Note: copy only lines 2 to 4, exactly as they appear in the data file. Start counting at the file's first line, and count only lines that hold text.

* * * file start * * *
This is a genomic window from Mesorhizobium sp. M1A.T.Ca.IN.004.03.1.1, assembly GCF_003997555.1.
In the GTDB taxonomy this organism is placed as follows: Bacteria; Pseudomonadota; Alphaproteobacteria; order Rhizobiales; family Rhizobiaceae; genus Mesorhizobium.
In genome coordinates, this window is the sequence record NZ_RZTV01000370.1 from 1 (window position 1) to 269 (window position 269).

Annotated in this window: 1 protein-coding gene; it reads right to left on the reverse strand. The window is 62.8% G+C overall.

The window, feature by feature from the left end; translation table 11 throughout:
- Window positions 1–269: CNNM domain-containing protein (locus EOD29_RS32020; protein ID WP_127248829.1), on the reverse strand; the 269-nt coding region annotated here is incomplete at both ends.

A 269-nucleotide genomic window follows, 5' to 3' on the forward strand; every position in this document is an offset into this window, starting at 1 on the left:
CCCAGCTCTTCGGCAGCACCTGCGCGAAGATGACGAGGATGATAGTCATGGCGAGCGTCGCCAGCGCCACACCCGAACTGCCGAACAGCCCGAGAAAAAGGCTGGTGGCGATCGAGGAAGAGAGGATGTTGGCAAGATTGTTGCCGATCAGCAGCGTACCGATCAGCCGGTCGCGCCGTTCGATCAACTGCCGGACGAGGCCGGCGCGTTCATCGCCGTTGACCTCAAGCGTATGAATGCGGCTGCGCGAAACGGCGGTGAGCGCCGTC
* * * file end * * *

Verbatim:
In the GTDB taxonomy this organism is placed as follows: Bacteria; Pseudomonadota; Alphaproteobacteria; order Rhizobiales; family Rhizobiaceae; genus Mesorhizobium.
In genome coordinates, this window is the sequence record NZ_RZTV01000370.1 from 1 (window position 1) to 269 (window position 269).

Annotated in this window: 1 protein-coding gene; it reads right to left on the reverse strand. The window is 62.8% G+C overall.